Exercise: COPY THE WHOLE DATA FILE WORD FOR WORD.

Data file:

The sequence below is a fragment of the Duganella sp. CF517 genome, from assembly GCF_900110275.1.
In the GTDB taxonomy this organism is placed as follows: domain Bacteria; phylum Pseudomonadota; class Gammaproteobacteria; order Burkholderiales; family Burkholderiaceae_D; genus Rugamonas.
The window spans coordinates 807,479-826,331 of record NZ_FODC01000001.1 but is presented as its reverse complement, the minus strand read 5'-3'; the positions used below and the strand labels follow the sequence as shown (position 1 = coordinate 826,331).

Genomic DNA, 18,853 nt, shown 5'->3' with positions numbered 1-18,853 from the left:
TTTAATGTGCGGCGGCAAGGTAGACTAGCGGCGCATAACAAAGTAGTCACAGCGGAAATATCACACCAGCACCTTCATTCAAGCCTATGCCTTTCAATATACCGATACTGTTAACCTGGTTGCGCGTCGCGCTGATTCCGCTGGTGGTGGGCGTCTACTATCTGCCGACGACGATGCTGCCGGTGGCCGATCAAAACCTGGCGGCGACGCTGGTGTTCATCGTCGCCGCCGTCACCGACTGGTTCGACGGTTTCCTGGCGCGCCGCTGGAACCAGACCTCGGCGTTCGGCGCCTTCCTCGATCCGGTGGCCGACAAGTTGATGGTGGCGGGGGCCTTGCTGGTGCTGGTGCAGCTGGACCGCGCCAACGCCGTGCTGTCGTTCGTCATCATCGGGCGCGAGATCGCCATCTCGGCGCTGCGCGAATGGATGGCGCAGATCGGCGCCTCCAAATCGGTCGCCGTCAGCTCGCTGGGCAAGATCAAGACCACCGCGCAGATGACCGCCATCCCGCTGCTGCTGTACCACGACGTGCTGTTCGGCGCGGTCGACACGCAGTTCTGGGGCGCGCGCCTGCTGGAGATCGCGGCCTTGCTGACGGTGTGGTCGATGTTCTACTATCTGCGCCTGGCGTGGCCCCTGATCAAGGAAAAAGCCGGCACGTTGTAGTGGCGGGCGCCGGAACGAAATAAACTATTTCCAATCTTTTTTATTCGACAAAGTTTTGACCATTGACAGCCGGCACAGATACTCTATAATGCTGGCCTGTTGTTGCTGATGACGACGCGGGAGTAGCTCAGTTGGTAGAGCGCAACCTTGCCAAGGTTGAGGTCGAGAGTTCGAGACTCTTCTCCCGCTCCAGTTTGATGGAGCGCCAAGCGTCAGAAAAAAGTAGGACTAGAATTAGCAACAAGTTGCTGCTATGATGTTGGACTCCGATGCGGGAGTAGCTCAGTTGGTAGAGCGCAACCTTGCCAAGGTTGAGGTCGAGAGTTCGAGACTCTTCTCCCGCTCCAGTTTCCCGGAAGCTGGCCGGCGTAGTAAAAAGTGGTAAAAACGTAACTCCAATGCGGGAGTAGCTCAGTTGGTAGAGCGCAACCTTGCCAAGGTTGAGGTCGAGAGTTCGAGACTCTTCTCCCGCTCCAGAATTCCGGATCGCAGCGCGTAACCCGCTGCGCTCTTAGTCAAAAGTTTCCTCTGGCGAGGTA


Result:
The sequence below is a fragment of the Duganella sp. CF517 genome, from assembly GCF_900110275.1.
In the GTDB taxonomy this organism is placed as follows: domain Bacteria; phylum Pseudomonadota; class Gammaproteobacteria; order Burkholderiales; family Burkholderiaceae_D; genus Rugamonas.
The window spans coordinates 807,479-826,331 of record NZ_FODC01000001.1 but is presented as its reverse complement, the minus strand read 5'-3'; the positions used below and the strand labels follow the sequence as shown (position 1 = coordinate 826,331).

Genomic DNA, 18,853 nt, shown 5'->3' with positions numbered 1-18,853 from the left:
TTTAATGTGCGGCGGCAAGGTAGACTAGCGGCGCATAACAAAGTAGTCACAGCGGAAATATCACACCAGCACCTTCATTCAAGCCTATGCCTTTCAATATACCGATACTGTTAACCTGGTTGCGCGTCGCGCTGATTCCGCTGGTGGTGGGCGTCTACTATCTGCCGACGACGATGCTGCCGGTGGCCGATCAAAACCTGGCGGCGACGCTGGTGTTCATCGTCGCCGCCGTCACCGACTGGTTCGACGGTTTCCTGGCGCGCCGCTGGAACCAGACCTCGGCGTTCGGCGCCTTCCTCGATCCGGTGGCCGACAAGTTGATGGTGGCGGGGGCCTTGCTGGTGCTGGTGCAGCTGGACCGCGCCAACGCCGTGCTGTCGTTCGTCATCATCGGGCGCGAGATCGCCATCTCGGCGCTGCGCGAATGGATGGCGCAGATCGGCGCCTCCAAATCGGTCGCCGTCAGCTCGCTGGGCAAGATCAAGACCACCGCGCAGATGACCGCCATCCCGCTGCTGCTGTACCACGACGTGCTGTTCGGCGCGGTCGACACGCAGTTCTGGGGCGCGCGCCTGCTGGAGATCGCGGCCTTGCTGACGGTGTGGTCGATGTTCTACTATCTGCGCCTGGCGTGGCCCCTGATCAAGGAAAAAGCCGGCACGTTGTAGTGGCGGGCGCCGGAACGAAATAAACTATTTCCAATCTTTTTTATTCGACAAAGTTTTGACCATTGACAGCCGGCACAGATACTCTATAATGCTGGCCTGTTGTTGCTGATGACGACGCGGGAGTAGCTCAGTTGGTAGAGCGCAACCTTGCCAAGGTTGAGGTCGAGAGTTCGAGACTCTTCTCCCGCTCCAGTTTGATGGAGCGCCAAGCGTCAGAAAAAAGTAGGACTAGAATTAGCAACAAGTTGCTGCTATGATGTTGGACTCCGATGCGGGAGTAGCTCAGTTGGTAGAGCGCAACCTTGCCAAGGTTGAGGTCGAGAGTTCGAGACTCTTCTCCCGCTCCAGTTTCCCGGAAGCTGGCCGGCGTAGTAAAAAGTGGTAAAAACGTAACTCCAATGCGGGAGTAGCTCAGTTGGTAGAGCGCAACCTTGCCAAGGTTGAGGTCGAGAGTTCGAGACTCTTCTCCCGCTCCAGAATTCCGGATCGCAGCGCGTAACCCGCTGCGCTCTTAGTCAAAAGTTTCCTCTGGCGAGGTA